It is my firm belief that all the Texas sun has warped my sense of reality, for in the past few weeks, all my poems have been about snow and cold. Which of course, does not exist here. While I know realistically that I used to curse Winter regularly at home in Wisconsin, I now fondly reminisce about brisk days and snow piled in perfect waves across the fields, with cornstalks peeking out underneath here and there. Ah, there I go again, romanticizing the whole 5 month long affair up there.
Luckily, I got to live out a bit of that poetic strain in me on my recent trip to Lake Placid, NY with the University of Dallas Cross Country Team for the USCAA National Championships. There was cold, there was snow, and best of all, there were mountains!
Country girl that I am, I’d never seen these magnificent things before, and I fell in love. This is the view from the street outside our hotel. The first time I realized that those things weren’t clouds but actual mountains, I literally gasped. The whole little town was pure delight, filled with coffee shops, candy stores, and boutiques full of boots and winter gear. This tiny church, nestled up above the street on a steep hill was a particular gem.
I spent time wandering the streets with my teammates, drinking coffee that I did not make myself, and of course: running! Lake Placid was smaller than I expected, considering the fact that it has hosted the Winter Olympics twice, in 1932 and 1980. Our race was even held on the Olympic Biathlon Range. What the heck is the Biathlon? Obviously it’s cross country skiing mixed with shooting targets. Obviously. In the end, my team ended up placing 5th out of 29 girls’ teams; not bad for a school that prides itself on horrible athletics.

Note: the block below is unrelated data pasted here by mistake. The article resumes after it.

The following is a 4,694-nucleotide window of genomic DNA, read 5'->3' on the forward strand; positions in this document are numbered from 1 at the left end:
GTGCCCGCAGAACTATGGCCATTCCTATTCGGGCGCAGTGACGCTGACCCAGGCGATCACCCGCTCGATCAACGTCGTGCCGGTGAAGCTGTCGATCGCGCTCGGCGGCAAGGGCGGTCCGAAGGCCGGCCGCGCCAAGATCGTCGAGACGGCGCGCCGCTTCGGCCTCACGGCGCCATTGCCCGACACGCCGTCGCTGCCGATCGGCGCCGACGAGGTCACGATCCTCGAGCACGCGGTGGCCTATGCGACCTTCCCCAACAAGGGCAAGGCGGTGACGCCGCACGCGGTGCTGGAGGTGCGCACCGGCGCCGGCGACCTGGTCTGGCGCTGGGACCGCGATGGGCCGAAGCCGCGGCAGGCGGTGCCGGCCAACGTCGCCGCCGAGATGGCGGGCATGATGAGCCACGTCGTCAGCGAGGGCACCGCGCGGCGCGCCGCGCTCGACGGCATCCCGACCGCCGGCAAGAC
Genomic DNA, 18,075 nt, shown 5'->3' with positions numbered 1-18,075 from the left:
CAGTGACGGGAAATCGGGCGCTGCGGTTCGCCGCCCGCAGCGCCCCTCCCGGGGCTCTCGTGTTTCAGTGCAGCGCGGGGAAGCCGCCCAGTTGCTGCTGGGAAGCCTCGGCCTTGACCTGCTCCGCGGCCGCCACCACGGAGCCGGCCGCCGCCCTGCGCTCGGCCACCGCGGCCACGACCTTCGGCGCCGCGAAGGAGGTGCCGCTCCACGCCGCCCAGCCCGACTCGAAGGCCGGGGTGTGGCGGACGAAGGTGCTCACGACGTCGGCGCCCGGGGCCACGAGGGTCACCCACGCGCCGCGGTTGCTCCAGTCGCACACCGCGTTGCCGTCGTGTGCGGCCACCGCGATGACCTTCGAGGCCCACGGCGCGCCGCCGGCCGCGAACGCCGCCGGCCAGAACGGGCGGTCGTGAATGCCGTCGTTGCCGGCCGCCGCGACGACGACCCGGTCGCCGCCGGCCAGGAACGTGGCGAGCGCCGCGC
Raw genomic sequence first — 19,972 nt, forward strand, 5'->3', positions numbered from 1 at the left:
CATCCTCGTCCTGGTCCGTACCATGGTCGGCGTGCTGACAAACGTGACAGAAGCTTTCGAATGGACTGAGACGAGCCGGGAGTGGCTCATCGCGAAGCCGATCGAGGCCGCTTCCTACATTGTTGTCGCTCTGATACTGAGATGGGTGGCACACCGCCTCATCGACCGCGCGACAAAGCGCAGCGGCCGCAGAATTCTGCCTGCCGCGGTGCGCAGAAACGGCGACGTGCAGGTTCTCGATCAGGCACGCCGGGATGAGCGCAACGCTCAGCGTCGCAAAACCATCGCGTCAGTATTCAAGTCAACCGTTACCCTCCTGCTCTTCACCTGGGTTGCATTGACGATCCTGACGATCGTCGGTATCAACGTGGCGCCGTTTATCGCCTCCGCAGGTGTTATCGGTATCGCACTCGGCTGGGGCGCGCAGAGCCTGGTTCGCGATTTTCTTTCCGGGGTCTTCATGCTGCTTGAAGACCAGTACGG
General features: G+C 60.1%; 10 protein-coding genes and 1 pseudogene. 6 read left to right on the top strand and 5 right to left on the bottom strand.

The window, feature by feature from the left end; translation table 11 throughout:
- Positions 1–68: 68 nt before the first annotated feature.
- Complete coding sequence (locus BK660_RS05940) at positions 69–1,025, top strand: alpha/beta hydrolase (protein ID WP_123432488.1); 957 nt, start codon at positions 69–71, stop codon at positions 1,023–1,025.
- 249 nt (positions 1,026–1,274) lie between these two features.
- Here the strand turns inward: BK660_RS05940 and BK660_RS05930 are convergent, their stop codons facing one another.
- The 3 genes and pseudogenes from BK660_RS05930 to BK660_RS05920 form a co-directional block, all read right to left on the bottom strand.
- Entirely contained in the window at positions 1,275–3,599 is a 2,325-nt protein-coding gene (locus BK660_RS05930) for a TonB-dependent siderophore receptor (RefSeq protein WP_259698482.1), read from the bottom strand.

Over my time in Lake Placid, I kept being stuck with such a sense of gratitude: for cold, fresh air, for mountains, for my teammates, and most surprisingly for not being in Rome right now. As you know from a previous post, I was supposed to be in Rome this semester for the University’s Rome program. I applied for every scholarship and grant that I could, and in the end, received nothing for my efforts. At first, I was disappointed and by the time that the pictures and posts of Rome and weekend trips to Paris and Prague can pouring in on facebook, I was thoroughly annoyed. But, this semester has turned out to be so entirely wonderful. I know that God didn’t mess up when He prevented me from going. And as I stared up at the blue-gray peaks of the Adirondacks, I could not have been happier with His choice.
Today, I am thankful for being right where I am, where He wants me to be.
Happy Thanksgiving weekend, everyone!